Iraq: December 26, 2003


American policy in Iraq is heavily influenced by the 1990s peacekeeping experience in the Balkans. Bosnia, in particular, has many parallels with Iraq. Bosnia was also dominated by religious and ethnic differences. Nearly all of the 4.2 million people there were Slavs, but 44 percent were Moslems (Christians who converted during centuries of Turkish rule), 31 percent were Serbs (Orthodox Christians who use the Russian alphabet) and 17 percent Croats (Roman Catholics who use the Roman alphabet). The other eight percent considered themselves "Yugoslavs" or something else (Albanians, Turks, and so on). The Bosnian Serbs and Croats had military and financial support from larger kinsmen in adjacent Serbia (to the east) and Croatia (to the west.) After four years of fighting, and over 300,000 dead, a peace deal was imposed. But the three groups were allowed to retain control of their own territory, governments and armies. Actually, the Serbs were the most independent, and also protected the largest number of prominent war criminals. Now, after eight years, of NATO occupation, the factions of Bosnia are armed, dangerous and ready to resume fighting. Once a civil war begins, the hatreds and resentments linger for a long time. 

In Iraq, it was decided that factions would not be allowed to form militias and separate governments. This would help prevent a civil war. The biggest problem here was that the Kurds had already formed two governments (based on two major Kurd factions) during the 1990s, when American and British air power kept Saddam's troops and police out of northern Iraq. Since last May, much diplomatic effort has gone into getting the Kurds to disarm and go along with a new national Iraqi government. You don't hear much about this, because it was in everyone's interest to make the Kurds look united and willing to be a part of Iraq. Neither condition is entirely true, but Kurds are, at the moment, more interested in peace and prosperity than nationalism and revenge.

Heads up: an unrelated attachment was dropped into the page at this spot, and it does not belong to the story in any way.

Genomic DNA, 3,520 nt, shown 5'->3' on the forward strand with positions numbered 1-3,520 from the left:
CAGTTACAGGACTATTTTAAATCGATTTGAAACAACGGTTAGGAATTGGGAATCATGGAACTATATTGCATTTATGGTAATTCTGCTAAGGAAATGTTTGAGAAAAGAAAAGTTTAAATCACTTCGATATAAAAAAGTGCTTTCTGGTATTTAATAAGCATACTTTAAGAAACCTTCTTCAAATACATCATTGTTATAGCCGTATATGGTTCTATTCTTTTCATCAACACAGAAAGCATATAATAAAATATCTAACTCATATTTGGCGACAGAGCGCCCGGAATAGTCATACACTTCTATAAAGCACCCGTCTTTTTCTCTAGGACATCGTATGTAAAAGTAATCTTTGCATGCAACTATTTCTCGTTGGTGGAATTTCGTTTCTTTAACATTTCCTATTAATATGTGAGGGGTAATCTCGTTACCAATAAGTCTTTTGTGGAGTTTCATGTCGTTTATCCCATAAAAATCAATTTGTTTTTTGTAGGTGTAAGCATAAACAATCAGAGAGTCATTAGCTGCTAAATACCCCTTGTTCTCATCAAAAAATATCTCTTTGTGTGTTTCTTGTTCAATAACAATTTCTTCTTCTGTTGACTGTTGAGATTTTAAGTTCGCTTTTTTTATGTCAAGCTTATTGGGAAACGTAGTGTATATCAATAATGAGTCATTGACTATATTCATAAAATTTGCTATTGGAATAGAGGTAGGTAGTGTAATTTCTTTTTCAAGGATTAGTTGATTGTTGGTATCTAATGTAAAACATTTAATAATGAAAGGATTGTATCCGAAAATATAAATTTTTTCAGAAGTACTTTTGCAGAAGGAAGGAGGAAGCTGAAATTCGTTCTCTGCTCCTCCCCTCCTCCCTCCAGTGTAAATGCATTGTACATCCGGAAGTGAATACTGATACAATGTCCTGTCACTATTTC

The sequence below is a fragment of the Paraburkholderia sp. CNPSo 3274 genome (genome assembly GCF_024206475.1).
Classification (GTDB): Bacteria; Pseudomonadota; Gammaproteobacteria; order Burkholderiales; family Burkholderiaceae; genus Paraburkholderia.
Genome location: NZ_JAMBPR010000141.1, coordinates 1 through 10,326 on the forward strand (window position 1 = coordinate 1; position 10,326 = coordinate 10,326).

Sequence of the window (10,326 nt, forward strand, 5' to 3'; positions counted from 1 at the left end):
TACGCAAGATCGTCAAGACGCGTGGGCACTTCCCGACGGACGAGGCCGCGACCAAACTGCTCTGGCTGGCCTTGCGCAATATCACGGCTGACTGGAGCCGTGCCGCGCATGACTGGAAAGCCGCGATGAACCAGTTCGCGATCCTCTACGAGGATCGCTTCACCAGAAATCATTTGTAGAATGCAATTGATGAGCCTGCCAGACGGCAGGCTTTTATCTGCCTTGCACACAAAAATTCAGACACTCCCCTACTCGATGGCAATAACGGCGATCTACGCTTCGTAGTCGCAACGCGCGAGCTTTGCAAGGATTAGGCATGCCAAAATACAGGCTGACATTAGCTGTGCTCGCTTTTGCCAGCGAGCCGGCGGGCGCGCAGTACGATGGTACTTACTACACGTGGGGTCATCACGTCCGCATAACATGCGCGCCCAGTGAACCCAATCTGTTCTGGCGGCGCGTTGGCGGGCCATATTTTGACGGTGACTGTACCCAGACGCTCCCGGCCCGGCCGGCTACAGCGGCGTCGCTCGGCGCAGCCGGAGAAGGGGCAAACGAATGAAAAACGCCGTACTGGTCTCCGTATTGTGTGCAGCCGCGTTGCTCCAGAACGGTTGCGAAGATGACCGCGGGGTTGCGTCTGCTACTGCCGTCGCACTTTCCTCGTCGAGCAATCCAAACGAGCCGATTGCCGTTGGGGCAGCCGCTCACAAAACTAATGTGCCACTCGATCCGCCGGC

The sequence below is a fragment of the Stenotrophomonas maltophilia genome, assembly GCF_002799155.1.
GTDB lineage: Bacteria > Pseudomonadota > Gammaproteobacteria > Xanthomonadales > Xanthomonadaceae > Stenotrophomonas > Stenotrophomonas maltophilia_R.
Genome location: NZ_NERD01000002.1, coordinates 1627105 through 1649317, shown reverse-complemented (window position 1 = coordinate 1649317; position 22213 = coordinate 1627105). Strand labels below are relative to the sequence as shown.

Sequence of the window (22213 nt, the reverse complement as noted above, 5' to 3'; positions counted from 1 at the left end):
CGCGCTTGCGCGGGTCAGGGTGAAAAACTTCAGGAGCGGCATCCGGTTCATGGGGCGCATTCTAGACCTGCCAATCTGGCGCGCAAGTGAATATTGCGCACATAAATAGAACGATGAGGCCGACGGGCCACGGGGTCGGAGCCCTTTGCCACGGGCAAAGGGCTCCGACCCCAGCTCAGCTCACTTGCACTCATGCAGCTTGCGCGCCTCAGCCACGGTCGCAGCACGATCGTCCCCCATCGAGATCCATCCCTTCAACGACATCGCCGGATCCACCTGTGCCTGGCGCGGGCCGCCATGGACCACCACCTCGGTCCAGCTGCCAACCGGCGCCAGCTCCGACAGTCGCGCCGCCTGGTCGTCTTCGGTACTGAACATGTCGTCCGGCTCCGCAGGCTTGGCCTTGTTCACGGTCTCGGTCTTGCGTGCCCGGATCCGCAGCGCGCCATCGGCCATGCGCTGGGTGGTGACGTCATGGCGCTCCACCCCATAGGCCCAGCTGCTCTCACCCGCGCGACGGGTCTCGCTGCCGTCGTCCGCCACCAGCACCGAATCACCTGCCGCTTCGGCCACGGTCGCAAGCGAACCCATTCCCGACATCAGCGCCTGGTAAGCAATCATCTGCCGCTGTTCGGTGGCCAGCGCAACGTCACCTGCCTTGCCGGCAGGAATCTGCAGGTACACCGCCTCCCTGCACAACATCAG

Shia attempts to form militias have been met with forceful prohibitions against that sort of thing. Sunni Arabs have been subject to numerous raids to remove weapons and ammunition. The Iraqi army was disbanded right after the war because it was known that it's officers had been selected mainly for their loyalty to Saddam. Most of the officers were also Sunni Arabs. Leaving the army intact would have created a Sunni Arab militia, a large body of armed men resentful of the American presence in the country. Although many of the troops were Shia Arabs, they were terrorized and dominated by Sunni officers and NCOs. If the Iraqi army were left intact, the Sunni officers would have to deal with unrest in the ranks as well as devising ways to continue the fight against the Americans. 

Another lesson learned was to restore law and order before holding elections. In Bosnia, elections were held quickly, and the warlords became the elected leaders. Corruption thus insured that billions of dollars in foreign aid got stolen, criminals run much of the economy and ethnic tensions remain high. By letting things calm down before holding elections, there will be time for a better class of political leaders to arise. Electing the guy with the most gunmen or deepest pockets does not work very well.




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